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Candace Owens loses advertising contract due to ‘Covid hoax posts,’ SCOTUS toss out her petition

Candace Owens loses advertising contract due to 'Covid hoax posts,' SCOTUS toss out her petition

Candace Owens, a top conservative influencer, loses an advertising contract due to “Covid hoax posts,” and the Supreme Court dismisses her petition without answering her questions on Monday.


The Supreme Court of the United States dismissed Candace Owens’ petition about fact-checks that deemed her COVID-19 Facebook posts to be “false” and “a hoax” in another high-profile denial of certiorari on Monday without any comments.

Fact checkers Lead Stories and USA Today labeled Candace Owen’s Covid Facebook posts as “false” and “a hoax,” and she claimed it constituted tortious interference. The conservative commentator and influencer claimed that because Facebook is her “main marketplace,” her income was “severely damaged” as a result of that.

Owens asked the Supreme Court for help in May after the Delaware courts refused to intervene because they were not convinced.


“Lead Stories and USA Today both decided to publish articles that purported to ‘fact-check’ Owens’ claims rather than publish editorials to counter her speech. No mere rhetorical ploy, both Lead Stories and USA Today knew that naming their articles ‘Fact Checks’ would trigger their contractual agreement with Facebook.”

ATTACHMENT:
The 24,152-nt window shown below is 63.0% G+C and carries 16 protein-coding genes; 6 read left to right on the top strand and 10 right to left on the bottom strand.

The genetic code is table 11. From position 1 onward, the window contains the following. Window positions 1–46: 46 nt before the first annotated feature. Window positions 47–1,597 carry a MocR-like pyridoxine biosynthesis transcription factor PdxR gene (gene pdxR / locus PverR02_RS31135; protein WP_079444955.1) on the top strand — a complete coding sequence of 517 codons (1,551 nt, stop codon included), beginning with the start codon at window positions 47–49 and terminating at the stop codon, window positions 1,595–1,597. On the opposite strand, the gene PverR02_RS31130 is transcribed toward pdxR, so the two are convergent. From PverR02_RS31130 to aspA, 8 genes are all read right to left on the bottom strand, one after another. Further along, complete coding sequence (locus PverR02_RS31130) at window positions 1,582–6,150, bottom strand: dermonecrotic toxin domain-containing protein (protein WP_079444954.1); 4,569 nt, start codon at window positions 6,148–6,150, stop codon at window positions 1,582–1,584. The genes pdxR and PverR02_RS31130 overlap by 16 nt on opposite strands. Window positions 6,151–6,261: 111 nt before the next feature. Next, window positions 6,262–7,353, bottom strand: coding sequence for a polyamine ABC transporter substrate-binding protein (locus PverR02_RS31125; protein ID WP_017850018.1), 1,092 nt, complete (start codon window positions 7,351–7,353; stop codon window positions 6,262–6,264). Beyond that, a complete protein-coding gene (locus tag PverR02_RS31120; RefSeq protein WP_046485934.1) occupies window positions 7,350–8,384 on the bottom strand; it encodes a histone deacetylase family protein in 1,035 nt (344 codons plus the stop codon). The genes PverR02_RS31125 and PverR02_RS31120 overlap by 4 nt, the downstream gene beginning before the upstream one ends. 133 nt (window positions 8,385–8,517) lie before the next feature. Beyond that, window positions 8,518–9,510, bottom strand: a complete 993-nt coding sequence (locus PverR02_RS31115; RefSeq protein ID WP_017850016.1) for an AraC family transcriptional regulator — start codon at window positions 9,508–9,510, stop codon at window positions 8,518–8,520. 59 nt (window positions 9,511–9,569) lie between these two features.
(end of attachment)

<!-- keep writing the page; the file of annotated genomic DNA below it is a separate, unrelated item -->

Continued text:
“The agreement mandates that Facebook will take down or otherwise obscure or limit any posts that its contractees, acting in accordance with its fact-check contract, determine to be ‘false,'” according to the petition.

“Owens’ research and findings on the Covid counting methods were deemed to be “false,” by Lead Stories and USA Today. Lead Stories issued a “Hoax Alert” after describing her posts as a hoax.


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The Effect of the ‘FALSE’ Label on Candace Owens’ Facebook Posts and her advertising contract with Facebook

The petitioner said that the ensuing “warning labels superimposed the term ‘False’ across the top of her posts caused Owens’ valuable advertising contract with Facebook to be terminated. This prevented Owens from placing her advertisements across thousands of Facebook pages and severely damaged her income.”

According to Owens, the fact-check’s conclusion that she had “committed a ‘hoax’ involving the threat and danger of a worldwide pandemic” was “an extremely egregious charge.” Because this implies that Owens purposefully withheld information about how deadly the disease is from the public, as a result, putting the health and lives of the thousands of visitors to her Facebook page at risk.”

Candace Owens asked the judge to answer these questions
Candace Owens asked the Supreme Court to answer these questions

But the Supreme Court on Monday refused to respond to any of the raised questions and dismissed the case.

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